[ECOS] Re: DSR stops running after heavy interrupts. Spurious Interrupt!
Tue Apr 11 08:43:00 GMT 2006
Sergei Organov <firstname.lastname@example.org> writes:
> Nick Garnett <email@example.com> writes:
> > "Joe Porthouse" <firstname.lastname@example.org> writes:
> >> Was there a reason why interrupt_end() should not be
> >> called on spurious interrupts?
> > I guess it was an attempt to avoid doing more than the absolute
> > minimum on spurious interrupts. It looks like there is a bug in there,
> > since the scheduler lock doesn't get decremented. In general, spurious
> > interrupts shouldn't happen, which is why it has managed to lurk here
> > for so long.
> Well, I think the right question here is why scheduler lock is
> incremented at all? I mean if SMP implementations happen to increment it
> inside the interrupt_end(), then it should be safe for ARM HAL to
> increment it just before calling interrupt_end(), isn't it? This way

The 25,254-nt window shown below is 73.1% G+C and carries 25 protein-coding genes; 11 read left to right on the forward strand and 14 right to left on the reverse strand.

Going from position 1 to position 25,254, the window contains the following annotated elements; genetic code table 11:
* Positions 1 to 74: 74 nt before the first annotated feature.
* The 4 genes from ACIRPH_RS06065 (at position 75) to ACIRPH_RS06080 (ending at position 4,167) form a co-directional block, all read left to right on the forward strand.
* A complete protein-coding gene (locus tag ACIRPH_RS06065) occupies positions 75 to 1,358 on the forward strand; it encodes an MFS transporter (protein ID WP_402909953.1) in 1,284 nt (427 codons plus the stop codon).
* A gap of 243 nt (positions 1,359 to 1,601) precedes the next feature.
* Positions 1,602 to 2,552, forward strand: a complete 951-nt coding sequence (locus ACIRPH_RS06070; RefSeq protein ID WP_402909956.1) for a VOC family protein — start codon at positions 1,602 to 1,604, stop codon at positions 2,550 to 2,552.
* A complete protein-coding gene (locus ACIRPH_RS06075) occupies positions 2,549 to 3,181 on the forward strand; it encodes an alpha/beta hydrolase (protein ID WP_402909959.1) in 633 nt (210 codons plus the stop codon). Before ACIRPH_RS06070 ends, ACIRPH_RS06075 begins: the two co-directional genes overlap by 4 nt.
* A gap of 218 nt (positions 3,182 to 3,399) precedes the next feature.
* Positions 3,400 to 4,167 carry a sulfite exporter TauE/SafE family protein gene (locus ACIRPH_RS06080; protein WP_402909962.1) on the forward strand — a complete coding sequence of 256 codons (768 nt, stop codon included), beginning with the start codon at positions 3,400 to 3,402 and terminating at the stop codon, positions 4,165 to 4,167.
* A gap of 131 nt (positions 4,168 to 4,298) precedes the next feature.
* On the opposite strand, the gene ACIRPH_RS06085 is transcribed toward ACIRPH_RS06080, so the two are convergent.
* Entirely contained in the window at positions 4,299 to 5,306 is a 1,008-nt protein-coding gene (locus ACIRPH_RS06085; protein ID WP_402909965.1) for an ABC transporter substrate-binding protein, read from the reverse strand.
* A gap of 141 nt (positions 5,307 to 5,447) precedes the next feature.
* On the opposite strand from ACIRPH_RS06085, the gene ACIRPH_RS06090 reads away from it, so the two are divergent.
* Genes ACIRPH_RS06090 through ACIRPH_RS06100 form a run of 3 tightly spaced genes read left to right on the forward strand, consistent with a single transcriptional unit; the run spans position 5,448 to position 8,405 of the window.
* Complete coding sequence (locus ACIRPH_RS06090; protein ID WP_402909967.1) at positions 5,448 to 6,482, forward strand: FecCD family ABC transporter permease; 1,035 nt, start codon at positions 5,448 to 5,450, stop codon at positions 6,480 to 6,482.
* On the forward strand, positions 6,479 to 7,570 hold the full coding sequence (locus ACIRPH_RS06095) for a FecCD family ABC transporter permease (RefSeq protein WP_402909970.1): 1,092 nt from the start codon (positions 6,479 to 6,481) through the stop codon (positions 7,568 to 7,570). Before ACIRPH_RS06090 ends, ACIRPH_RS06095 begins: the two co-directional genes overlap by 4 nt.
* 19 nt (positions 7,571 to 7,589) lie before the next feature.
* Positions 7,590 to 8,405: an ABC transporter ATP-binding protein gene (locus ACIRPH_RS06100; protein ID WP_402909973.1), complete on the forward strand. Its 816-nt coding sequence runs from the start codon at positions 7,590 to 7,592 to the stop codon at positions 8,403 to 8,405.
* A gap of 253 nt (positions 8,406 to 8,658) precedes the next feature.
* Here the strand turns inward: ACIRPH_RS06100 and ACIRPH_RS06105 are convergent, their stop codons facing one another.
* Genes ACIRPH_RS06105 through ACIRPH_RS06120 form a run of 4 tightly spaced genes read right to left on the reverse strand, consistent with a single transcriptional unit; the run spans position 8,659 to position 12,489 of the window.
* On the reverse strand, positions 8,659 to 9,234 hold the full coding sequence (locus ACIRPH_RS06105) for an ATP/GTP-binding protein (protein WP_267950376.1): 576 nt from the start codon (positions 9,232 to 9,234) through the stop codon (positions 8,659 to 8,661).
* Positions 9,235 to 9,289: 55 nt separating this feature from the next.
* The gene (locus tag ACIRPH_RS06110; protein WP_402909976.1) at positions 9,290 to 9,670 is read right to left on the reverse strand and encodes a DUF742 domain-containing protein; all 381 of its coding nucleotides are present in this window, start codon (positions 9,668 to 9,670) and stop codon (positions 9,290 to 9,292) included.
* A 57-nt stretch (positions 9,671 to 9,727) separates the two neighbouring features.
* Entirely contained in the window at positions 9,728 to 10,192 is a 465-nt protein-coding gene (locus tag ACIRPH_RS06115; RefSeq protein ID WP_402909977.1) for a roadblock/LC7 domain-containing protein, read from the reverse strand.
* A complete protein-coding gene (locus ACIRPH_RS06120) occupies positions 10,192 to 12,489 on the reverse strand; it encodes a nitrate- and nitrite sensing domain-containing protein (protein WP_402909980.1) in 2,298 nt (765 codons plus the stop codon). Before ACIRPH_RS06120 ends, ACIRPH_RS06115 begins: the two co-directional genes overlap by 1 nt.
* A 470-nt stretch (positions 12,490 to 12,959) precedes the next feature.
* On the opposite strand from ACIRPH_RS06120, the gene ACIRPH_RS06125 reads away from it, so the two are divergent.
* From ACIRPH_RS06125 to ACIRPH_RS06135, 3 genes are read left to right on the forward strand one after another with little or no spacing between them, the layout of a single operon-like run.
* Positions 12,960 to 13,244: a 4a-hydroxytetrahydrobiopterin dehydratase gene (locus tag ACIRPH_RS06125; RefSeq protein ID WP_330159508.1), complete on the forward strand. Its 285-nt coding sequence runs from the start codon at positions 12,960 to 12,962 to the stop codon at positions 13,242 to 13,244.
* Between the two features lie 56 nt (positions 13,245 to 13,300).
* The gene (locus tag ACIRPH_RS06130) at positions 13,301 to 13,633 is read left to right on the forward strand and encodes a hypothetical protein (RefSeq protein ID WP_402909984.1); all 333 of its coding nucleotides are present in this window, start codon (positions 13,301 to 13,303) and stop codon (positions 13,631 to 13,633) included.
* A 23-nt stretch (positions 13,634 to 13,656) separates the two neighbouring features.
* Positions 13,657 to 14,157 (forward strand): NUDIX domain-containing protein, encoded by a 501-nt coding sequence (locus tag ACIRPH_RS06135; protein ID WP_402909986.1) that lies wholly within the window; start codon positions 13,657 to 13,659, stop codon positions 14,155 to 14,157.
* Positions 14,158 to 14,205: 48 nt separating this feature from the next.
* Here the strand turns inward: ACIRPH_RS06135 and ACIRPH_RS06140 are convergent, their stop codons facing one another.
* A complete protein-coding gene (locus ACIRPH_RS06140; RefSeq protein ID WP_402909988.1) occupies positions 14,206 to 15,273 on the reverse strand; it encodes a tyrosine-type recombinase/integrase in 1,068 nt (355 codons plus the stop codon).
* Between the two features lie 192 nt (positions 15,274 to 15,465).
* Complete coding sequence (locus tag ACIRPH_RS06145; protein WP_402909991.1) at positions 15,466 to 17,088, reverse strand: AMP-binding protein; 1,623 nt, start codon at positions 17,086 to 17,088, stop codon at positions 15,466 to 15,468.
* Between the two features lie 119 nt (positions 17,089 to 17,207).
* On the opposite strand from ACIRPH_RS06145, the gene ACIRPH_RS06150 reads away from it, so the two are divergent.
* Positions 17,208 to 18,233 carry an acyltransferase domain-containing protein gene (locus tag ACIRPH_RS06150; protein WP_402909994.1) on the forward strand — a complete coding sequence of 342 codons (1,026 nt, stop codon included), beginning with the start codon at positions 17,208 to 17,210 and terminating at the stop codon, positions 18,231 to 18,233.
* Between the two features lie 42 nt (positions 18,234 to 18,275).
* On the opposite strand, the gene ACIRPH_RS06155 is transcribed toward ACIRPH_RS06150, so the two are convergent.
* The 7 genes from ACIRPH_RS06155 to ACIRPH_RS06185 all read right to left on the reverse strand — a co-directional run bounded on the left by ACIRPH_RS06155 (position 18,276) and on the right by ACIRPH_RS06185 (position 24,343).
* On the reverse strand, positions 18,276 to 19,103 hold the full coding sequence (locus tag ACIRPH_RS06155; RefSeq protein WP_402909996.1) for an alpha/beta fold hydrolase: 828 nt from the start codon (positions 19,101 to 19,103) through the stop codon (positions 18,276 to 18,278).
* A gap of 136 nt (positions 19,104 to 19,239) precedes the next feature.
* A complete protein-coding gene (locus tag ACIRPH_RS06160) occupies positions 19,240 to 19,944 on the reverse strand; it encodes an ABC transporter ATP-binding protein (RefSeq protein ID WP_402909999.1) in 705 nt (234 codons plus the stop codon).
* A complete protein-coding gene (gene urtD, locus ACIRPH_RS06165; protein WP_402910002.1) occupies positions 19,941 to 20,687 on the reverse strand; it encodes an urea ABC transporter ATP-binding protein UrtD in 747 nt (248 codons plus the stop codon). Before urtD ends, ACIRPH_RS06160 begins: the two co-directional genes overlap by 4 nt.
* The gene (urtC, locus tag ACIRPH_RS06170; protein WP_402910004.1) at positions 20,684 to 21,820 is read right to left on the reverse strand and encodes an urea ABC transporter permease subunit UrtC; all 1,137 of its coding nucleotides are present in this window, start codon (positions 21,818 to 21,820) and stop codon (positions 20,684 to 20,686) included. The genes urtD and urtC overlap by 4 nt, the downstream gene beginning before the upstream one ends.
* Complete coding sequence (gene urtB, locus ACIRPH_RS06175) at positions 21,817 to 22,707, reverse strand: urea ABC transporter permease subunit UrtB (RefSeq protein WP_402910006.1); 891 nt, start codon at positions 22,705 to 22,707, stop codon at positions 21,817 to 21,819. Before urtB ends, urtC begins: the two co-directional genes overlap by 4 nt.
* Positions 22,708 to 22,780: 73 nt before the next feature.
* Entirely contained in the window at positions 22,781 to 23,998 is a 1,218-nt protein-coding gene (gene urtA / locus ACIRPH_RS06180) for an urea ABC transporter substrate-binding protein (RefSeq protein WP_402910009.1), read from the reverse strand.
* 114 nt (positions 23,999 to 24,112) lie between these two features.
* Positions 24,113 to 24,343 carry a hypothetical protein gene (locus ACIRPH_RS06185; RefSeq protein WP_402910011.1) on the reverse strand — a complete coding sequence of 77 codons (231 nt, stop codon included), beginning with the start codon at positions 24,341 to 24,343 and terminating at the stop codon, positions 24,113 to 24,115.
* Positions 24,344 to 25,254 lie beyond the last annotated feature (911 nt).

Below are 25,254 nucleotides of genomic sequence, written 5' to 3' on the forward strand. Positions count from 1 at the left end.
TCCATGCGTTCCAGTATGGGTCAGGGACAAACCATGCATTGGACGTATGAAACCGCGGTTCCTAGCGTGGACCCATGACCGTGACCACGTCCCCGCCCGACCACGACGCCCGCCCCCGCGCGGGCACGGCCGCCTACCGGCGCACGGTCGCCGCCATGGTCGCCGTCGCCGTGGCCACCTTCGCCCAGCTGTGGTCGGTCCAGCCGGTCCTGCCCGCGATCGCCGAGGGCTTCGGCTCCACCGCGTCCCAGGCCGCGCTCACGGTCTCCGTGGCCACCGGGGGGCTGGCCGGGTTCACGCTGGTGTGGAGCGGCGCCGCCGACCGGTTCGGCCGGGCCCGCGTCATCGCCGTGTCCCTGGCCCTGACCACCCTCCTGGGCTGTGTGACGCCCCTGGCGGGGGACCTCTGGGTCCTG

> spurious interrupt handling code will avoid both scheduler lock
> increment and interrupt_end() call. Makes sense?
The scheduler lock has several duties. As well as disabling thread
suspension and controlling when DSRs are called, it also does duty as
an interrupt nesting counter. We only want DSRs to be called when all
nested interrupts have been unwound and we are about to return from
the first one. The scheduler lock count does this implicitly. But for
this to work properly, the scheduler lock must be incremented in the
VSR before interrupts are re-enabled and the ISR is called.
In the SMP case I decided, at least initially, that nested interrupts
would not be supported. It was hard enough keeping track of interrupts
going off on different CPUs. This allowed me to move the lock
operation into interrupt_end(), and avoided having to write any asm
code to go into the VSR.
SMP is really still in its development phase, there are a number of
things that a little experimental in there. Moving the scheduler
locking to interrupt_end() was one of them. I certainly would not want
to do that for any other configuration.
Nick Garnett eCos Kernel Architect
http://www.ecoscentric.com The eCos and RedBoot experts
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